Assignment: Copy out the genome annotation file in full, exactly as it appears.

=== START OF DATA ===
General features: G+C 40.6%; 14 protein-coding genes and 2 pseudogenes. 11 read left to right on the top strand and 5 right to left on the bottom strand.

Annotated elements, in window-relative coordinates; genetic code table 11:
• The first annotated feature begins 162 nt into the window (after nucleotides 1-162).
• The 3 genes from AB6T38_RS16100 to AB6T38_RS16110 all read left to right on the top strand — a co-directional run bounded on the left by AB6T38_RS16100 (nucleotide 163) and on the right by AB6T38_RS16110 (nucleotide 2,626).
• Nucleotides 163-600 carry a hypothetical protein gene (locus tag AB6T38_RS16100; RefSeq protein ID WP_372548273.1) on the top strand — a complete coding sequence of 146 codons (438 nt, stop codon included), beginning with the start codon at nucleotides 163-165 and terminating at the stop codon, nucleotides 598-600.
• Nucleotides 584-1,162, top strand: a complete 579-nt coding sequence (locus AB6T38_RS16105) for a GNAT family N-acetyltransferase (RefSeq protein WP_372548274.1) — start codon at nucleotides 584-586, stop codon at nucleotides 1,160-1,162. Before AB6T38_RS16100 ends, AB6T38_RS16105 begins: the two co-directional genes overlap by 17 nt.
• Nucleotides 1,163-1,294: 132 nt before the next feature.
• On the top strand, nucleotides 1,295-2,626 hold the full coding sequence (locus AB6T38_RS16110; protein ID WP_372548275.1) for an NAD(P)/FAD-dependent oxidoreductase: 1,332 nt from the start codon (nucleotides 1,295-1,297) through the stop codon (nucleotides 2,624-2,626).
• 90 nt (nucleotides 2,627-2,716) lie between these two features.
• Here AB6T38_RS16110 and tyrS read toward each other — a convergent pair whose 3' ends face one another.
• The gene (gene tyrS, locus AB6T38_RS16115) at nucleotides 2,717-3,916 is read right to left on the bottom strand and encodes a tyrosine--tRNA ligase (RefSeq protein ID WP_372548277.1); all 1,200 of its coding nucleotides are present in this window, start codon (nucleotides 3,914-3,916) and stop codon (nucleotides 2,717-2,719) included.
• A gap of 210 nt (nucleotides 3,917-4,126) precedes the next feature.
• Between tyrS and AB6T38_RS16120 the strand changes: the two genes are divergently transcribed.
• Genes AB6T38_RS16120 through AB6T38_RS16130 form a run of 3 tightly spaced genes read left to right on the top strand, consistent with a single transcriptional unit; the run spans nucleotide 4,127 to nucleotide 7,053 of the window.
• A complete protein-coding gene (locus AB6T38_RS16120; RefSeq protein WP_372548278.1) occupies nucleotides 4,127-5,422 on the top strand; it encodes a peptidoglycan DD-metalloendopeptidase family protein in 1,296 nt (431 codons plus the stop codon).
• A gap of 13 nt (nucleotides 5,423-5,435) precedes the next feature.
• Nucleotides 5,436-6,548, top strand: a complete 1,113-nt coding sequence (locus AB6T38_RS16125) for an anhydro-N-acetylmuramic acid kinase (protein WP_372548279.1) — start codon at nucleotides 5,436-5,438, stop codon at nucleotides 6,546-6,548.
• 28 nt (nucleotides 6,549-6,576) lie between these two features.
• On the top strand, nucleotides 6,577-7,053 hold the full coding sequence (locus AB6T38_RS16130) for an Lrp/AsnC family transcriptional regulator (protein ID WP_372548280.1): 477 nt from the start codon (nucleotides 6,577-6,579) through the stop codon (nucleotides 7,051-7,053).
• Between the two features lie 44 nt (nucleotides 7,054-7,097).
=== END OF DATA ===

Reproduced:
General features: G+C 40.6%; 14 protein-coding genes and 2 pseudogenes. 11 read left to right on the top strand and 5 right to left on the bottom strand.

Annotated elements, in window-relative coordinates; genetic code table 11:
• The first annotated feature begins 162 nt into the window (after nucleotides 1-162).
• The 3 genes from AB6T38_RS16100 to AB6T38_RS16110 all read left to right on the top strand — a co-directional run bounded on the left by AB6T38_RS16100 (nucleotide 163) and on the right by AB6T38_RS16110 (nucleotide 2,626).
• Nucleotides 163-600 carry a hypothetical protein gene (locus tag AB6T38_RS16100; RefSeq protein ID WP_372548273.1) on the top strand — a complete coding sequence of 146 codons (438 nt, stop codon included), beginning with the start codon at nucleotides 163-165 and terminating at the stop codon, nucleotides 598-600.
• Nucleotides 584-1,162, top strand: a complete 579-nt coding sequence (locus AB6T38_RS16105) for a GNAT family N-acetyltransferase (RefSeq protein WP_372548274.1) — start codon at nucleotides 584-586, stop codon at nucleotides 1,160-1,162. Before AB6T38_RS16100 ends, AB6T38_RS16105 begins: the two co-directional genes overlap by 17 nt.
• Nucleotides 1,163-1,294: 132 nt before the next feature.
• On the top strand, nucleotides 1,295-2,626 hold the full coding sequence (locus AB6T38_RS16110; protein ID WP_372548275.1) for an NAD(P)/FAD-dependent oxidoreductase: 1,332 nt from the start codon (nucleotides 1,295-1,297) through the stop codon (nucleotides 2,624-2,626).
• 90 nt (nucleotides 2,627-2,716) lie between these two features.
• Here AB6T38_RS16110 and tyrS read toward each other — a convergent pair whose 3' ends face one another.
• The gene (gene tyrS, locus AB6T38_RS16115) at nucleotides 2,717-3,916 is read right to left on the bottom strand and encodes a tyrosine--tRNA ligase (RefSeq protein ID WP_372548277.1); all 1,200 of its coding nucleotides are present in this window, start codon (nucleotides 3,914-3,916) and stop codon (nucleotides 2,717-2,719) included.
• A gap of 210 nt (nucleotides 3,917-4,126) precedes the next feature.
• Between tyrS and AB6T38_RS16120 the strand changes: the two genes are divergently transcribed.
• Genes AB6T38_RS16120 through AB6T38_RS16130 form a run of 3 tightly spaced genes read left to right on the top strand, consistent with a single transcriptional unit; the run spans nucleotide 4,127 to nucleotide 7,053 of the window.
• A complete protein-coding gene (locus AB6T38_RS16120; RefSeq protein WP_372548278.1) occupies nucleotides 4,127-5,422 on the top strand; it encodes a peptidoglycan DD-metalloendopeptidase family protein in 1,296 nt (431 codons plus the stop codon).
• A gap of 13 nt (nucleotides 5,423-5,435) precedes the next feature.
• Nucleotides 5,436-6,548, top strand: a complete 1,113-nt coding sequence (locus AB6T38_RS16125) for an anhydro-N-acetylmuramic acid kinase (protein WP_372548279.1) — start codon at nucleotides 5,436-5,438, stop codon at nucleotides 6,546-6,548.
• 28 nt (nucleotides 6,549-6,576) lie between these two features.
• On the top strand, nucleotides 6,577-7,053 hold the full coding sequence (locus AB6T38_RS16130) for an Lrp/AsnC family transcriptional regulator (protein ID WP_372548280.1): 477 nt from the start codon (nucleotides 6,577-6,579) through the stop codon (nucleotides 7,051-7,053).
• Between the two features lie 44 nt (nucleotides 7,054-7,097).